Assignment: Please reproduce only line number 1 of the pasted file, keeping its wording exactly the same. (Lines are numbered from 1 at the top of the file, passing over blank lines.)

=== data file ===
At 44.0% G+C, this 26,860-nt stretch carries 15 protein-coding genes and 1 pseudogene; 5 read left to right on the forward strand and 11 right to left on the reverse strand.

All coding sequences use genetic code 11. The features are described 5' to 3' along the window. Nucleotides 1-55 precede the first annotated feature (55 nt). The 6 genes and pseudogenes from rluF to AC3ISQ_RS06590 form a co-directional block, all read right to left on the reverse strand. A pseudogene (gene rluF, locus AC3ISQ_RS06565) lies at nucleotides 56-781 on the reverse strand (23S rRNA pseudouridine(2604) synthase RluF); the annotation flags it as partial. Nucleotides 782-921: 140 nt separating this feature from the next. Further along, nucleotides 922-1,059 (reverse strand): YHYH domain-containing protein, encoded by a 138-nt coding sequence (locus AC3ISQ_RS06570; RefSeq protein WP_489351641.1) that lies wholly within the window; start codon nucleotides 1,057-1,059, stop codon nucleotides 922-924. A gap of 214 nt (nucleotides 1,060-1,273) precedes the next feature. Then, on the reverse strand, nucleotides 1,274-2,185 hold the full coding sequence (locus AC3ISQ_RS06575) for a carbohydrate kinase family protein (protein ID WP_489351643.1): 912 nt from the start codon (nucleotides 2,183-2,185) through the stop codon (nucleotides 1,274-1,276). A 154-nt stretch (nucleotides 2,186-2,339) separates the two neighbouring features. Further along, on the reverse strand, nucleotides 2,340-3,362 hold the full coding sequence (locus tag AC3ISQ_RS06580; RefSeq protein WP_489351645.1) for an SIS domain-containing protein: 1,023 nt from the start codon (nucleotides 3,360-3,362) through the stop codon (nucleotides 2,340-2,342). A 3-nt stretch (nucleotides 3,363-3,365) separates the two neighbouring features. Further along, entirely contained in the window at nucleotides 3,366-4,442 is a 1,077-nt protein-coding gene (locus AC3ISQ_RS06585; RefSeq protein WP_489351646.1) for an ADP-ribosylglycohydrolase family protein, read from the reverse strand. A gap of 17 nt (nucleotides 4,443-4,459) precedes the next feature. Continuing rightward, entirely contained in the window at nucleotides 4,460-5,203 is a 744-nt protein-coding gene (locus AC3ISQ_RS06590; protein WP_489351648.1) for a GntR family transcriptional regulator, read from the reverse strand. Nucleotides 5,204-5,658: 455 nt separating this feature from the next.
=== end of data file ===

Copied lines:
At 44.0% G+C, this 26,860-nt stretch carries 15 protein-coding genes and 1 pseudogene; 5 read left to right on the forward strand and 11 right to left on the reverse strand.